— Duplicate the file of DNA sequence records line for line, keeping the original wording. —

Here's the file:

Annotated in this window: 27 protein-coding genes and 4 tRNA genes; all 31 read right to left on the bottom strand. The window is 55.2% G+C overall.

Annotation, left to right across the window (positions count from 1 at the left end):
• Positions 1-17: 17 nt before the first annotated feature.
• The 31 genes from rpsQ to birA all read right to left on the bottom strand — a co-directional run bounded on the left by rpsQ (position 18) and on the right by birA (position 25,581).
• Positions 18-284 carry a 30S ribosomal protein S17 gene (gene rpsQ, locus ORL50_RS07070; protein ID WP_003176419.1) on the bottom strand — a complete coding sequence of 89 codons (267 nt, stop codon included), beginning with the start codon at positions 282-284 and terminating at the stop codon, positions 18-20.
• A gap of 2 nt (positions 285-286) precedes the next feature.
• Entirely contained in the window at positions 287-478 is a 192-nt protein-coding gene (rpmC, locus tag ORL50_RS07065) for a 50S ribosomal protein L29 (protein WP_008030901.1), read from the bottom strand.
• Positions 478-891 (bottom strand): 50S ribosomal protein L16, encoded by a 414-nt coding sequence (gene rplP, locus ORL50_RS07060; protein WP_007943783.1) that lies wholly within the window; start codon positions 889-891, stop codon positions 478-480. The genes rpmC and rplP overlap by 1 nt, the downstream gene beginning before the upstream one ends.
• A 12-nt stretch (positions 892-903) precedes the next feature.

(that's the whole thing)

Annotated in this window: 27 protein-coding genes and 4 tRNA genes; all 31 read right to left on the bottom strand. The window is 55.2% G+C overall.

Annotation, left to right across the window (positions count from 1 at the left end):
• Positions 1-17: 17 nt before the first annotated feature.
• The 31 genes from rpsQ to birA all read right to left on the bottom strand — a co-directional run bounded on the left by rpsQ (position 18) and on the right by birA (position 25,581).
• Positions 18-284 carry a 30S ribosomal protein S17 gene (gene rpsQ, locus ORL50_RS07070; protein ID WP_003176419.1) on the bottom strand — a complete coding sequence of 89 codons (267 nt, stop codon included), beginning with the start codon at positions 282-284 and terminating at the stop codon, positions 18-20.
• A gap of 2 nt (positions 285-286) precedes the next feature.
• Entirely contained in the window at positions 287-478 is a 192-nt protein-coding gene (rpmC, locus tag ORL50_RS07065) for a 50S ribosomal protein L29 (protein WP_008030901.1), read from the bottom strand.
• Positions 478-891 (bottom strand): 50S ribosomal protein L16, encoded by a 414-nt coding sequence (gene rplP, locus ORL50_RS07060; protein WP_007943783.1) that lies wholly within the window; start codon positions 889-891, stop codon positions 478-480. The genes rpmC and rplP overlap by 1 nt, the downstream gene beginning before the upstream one ends.
• A 12-nt stretch (positions 892-903) precedes the next feature.